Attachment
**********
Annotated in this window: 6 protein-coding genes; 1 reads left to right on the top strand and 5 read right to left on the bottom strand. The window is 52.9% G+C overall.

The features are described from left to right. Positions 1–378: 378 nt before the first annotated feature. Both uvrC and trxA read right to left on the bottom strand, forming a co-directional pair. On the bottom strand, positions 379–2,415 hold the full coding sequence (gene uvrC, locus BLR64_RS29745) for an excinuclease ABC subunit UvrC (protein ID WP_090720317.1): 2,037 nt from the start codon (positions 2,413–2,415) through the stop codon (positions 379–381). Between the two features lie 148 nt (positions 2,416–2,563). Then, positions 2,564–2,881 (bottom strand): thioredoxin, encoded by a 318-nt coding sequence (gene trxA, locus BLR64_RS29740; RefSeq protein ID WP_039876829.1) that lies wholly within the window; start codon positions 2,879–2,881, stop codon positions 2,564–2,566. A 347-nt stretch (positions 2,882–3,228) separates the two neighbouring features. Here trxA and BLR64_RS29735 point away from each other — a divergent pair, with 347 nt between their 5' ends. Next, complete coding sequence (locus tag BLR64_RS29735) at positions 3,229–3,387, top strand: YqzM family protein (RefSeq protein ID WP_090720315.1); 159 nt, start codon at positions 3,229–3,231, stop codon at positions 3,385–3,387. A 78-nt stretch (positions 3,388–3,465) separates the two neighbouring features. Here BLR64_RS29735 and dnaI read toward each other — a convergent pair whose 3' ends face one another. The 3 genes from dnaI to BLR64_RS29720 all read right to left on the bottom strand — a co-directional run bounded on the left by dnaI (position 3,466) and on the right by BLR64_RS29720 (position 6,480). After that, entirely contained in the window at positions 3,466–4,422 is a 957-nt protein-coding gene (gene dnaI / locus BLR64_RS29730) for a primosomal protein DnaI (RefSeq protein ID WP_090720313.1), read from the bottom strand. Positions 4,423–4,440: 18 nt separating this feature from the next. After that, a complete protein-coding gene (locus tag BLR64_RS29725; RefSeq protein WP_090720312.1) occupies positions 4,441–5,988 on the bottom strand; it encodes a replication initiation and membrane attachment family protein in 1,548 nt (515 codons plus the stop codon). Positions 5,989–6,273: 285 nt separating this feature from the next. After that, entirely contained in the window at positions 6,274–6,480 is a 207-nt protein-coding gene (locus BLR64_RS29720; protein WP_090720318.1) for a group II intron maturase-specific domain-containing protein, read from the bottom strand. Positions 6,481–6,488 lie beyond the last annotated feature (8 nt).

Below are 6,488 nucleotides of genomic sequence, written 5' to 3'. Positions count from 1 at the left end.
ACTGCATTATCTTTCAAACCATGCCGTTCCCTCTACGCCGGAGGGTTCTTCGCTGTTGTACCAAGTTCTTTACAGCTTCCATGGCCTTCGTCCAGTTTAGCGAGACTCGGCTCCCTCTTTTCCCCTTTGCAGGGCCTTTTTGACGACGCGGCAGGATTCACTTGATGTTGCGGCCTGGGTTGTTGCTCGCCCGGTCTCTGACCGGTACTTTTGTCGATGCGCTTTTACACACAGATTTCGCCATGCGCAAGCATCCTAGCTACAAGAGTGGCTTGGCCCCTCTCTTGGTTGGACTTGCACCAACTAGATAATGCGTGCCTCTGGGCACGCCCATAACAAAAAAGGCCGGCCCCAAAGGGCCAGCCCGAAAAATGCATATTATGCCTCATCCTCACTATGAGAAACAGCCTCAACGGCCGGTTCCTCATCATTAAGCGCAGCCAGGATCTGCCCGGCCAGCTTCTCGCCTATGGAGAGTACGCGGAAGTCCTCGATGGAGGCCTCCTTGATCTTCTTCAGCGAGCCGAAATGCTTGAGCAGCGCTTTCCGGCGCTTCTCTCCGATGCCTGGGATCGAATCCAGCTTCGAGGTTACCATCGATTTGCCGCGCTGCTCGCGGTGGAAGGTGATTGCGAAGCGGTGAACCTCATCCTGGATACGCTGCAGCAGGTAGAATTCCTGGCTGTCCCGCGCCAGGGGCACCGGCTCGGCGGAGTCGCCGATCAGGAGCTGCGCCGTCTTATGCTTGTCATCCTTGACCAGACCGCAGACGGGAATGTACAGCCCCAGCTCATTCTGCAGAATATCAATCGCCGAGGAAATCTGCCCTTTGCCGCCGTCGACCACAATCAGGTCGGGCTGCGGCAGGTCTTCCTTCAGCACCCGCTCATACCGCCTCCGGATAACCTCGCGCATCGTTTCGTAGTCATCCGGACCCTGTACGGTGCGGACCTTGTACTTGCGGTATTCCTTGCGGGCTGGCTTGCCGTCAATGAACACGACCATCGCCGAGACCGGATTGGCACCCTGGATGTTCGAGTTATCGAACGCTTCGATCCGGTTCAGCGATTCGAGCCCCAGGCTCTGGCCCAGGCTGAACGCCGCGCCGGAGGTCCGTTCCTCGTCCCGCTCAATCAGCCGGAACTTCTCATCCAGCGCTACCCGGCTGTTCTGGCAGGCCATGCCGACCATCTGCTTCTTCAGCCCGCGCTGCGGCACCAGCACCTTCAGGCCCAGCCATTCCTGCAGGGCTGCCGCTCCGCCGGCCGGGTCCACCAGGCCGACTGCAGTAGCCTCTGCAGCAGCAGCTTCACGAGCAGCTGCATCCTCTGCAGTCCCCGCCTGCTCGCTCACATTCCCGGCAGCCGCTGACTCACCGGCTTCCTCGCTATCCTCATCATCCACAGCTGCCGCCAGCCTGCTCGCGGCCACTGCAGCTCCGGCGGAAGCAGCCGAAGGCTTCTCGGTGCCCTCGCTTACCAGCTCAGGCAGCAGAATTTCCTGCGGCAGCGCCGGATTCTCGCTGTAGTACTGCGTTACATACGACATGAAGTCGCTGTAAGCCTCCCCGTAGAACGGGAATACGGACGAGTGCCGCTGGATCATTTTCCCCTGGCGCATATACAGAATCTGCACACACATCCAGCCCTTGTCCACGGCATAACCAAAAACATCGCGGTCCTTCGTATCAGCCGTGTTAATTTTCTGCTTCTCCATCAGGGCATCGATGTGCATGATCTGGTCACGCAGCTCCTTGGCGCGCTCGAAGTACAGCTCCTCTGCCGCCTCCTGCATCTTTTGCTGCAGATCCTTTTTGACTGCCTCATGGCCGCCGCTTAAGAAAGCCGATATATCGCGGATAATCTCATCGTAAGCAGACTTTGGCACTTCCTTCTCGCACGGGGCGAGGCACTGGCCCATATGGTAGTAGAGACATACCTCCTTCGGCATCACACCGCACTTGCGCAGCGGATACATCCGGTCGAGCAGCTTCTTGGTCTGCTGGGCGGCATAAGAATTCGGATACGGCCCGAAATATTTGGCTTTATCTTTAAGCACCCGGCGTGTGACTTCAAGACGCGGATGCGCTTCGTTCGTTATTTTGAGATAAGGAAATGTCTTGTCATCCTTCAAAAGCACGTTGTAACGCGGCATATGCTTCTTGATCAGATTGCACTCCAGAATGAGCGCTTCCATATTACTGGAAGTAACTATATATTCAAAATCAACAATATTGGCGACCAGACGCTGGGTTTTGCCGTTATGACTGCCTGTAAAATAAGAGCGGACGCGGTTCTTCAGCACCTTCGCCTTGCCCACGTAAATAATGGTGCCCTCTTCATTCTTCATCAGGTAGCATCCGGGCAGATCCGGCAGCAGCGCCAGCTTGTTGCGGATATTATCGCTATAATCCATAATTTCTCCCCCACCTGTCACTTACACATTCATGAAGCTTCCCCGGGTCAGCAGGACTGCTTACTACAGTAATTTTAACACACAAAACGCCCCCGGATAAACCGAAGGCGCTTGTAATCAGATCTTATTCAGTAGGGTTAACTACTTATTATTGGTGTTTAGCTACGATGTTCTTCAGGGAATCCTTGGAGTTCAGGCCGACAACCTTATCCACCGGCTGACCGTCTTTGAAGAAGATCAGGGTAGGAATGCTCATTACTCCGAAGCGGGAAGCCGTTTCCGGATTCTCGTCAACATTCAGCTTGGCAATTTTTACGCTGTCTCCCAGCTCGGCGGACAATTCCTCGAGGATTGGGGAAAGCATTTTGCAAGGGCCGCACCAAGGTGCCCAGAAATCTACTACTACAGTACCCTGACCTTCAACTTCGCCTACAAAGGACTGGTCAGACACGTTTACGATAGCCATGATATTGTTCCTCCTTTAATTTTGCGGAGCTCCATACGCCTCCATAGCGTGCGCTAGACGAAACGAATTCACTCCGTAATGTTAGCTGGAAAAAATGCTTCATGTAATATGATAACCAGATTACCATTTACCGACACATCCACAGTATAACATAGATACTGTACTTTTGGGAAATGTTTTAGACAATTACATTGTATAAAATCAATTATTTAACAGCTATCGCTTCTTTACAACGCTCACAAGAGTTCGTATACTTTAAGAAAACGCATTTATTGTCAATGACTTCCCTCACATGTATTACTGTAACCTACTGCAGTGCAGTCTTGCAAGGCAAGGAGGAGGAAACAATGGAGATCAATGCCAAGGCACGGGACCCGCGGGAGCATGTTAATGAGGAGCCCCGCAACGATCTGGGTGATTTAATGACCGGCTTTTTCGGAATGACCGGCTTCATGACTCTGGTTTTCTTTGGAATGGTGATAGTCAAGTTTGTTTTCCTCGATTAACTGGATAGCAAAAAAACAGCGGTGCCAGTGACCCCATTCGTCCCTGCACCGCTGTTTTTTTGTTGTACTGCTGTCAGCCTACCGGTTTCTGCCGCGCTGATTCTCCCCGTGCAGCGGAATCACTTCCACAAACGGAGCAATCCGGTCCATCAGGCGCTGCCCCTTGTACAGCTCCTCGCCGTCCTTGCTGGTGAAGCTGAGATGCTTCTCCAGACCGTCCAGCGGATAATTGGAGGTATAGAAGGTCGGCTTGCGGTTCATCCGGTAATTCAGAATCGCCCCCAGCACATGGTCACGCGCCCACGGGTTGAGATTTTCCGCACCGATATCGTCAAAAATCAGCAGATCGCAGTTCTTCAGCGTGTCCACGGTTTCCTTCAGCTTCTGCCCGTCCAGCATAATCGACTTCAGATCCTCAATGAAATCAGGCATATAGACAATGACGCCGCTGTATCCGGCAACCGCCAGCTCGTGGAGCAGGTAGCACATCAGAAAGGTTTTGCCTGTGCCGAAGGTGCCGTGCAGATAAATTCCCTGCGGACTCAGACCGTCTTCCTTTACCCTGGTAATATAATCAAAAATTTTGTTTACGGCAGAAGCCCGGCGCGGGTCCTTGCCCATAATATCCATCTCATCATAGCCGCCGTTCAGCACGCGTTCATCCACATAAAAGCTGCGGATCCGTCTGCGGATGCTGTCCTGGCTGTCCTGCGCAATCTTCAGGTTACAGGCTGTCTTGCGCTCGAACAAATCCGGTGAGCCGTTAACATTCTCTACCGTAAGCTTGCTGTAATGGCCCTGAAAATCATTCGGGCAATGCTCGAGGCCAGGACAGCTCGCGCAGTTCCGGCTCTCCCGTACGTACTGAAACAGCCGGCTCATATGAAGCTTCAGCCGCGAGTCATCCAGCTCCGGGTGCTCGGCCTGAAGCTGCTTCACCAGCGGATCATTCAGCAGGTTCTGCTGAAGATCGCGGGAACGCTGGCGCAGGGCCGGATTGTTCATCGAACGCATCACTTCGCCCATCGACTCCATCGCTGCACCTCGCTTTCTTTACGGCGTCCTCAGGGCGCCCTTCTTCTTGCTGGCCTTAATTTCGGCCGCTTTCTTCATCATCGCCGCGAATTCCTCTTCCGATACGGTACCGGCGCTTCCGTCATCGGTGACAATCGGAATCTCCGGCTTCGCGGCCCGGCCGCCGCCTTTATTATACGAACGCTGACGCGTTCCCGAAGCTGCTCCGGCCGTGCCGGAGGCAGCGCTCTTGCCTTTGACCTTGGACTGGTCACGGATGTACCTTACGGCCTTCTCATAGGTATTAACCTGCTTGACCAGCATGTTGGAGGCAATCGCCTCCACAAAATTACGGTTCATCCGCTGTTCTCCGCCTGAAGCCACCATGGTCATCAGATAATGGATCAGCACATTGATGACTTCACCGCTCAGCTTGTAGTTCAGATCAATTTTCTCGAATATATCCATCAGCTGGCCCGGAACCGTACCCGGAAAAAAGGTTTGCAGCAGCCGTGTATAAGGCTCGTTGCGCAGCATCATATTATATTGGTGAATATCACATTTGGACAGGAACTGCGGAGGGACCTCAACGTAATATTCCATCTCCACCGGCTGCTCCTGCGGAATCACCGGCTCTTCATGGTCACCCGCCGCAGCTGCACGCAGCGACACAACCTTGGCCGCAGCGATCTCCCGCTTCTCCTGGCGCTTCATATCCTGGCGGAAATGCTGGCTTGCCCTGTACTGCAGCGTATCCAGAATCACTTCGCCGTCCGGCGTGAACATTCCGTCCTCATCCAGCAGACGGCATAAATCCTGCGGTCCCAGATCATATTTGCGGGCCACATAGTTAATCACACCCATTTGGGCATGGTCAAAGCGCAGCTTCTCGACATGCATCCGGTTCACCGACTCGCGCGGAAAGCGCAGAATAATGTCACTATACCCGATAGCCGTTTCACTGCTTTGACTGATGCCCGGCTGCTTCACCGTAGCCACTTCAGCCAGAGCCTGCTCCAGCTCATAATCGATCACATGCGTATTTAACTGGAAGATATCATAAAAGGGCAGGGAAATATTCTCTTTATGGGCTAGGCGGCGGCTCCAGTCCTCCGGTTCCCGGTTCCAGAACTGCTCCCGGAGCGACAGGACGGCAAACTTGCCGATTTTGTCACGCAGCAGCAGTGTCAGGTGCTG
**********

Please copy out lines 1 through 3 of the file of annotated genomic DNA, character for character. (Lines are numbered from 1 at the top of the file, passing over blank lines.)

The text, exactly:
Annotated in this window: 6 protein-coding genes; 1 reads left to right on the top strand and 5 read right to left on the bottom strand. The window is 52.9% G+C overall.

The features are described from left to right. Positions 1–378: 378 nt before the first annotated feature. Both uvrC and trxA read right to left on the bottom strand, forming a co-directional pair. On the bottom strand, positions 379–2,415 hold the full coding sequence (gene uvrC, locus BLR64_RS29745) for an excinuclease ABC subunit UvrC (protein ID WP_090720317.1): 2,037 nt from the start codon (positions 2,413–2,415) through the stop codon (positions 379–381). Between the two features lie 148 nt (positions 2,416–2,563). Then, positions 2,564–2,881 (bottom strand): thioredoxin, encoded by a 318-nt coding sequence (gene trxA, locus BLR64_RS29740; RefSeq protein ID WP_039876829.1) that lies wholly within the window; start codon positions 2,879–2,881, stop codon positions 2,564–2,566. A 347-nt stretch (positions 2,882–3,228) separates the two neighbouring features. Here trxA and BLR64_RS29735 point away from each other — a divergent pair, with 347 nt between their 5' ends. Next, complete coding sequence (locus tag BLR64_RS29735) at positions 3,229–3,387, top strand: YqzM family protein (RefSeq protein ID WP_090720315.1); 159 nt, start codon at positions 3,229–3,231, stop codon at positions 3,385–3,387. A 78-nt stretch (positions 3,388–3,465) separates the two neighbouring features. Here BLR64_RS29735 and dnaI read toward each other — a convergent pair whose 3' ends face one another. The 3 genes from dnaI to BLR64_RS29720 all read right to left on the bottom strand — a co-directional run bounded on the left by dnaI (position 3,466) and on the right by BLR64_RS29720 (position 6,480). After that, entirely contained in the window at positions 3,466–4,422 is a 957-nt protein-coding gene (gene dnaI / locus BLR64_RS29730) for a primosomal protein DnaI (RefSeq protein ID WP_090720313.1), read from the bottom strand. Positions 4,423–4,440: 18 nt separating this feature from the next. After that, a complete protein-coding gene (locus tag BLR64_RS29725; RefSeq protein WP_090720312.1) occupies positions 4,441–5,988 on the bottom strand; it encodes a replication initiation and membrane attachment family protein in 1,548 nt (515 codons plus the stop codon). Positions 5,989–6,273: 285 nt separating this feature from the next. After that, entirely contained in the window at positions 6,274–6,480 is a 207-nt protein-coding gene (locus BLR64_RS29720; protein WP_090720318.1) for a group II intron maturase-specific domain-containing protein, read from the bottom strand. Positions 6,481–6,488 lie beyond the last annotated feature (8 nt).

Below are 6,488 nucleotides of genomic sequence, written 5' to 3'. Positions count from 1 at the left end.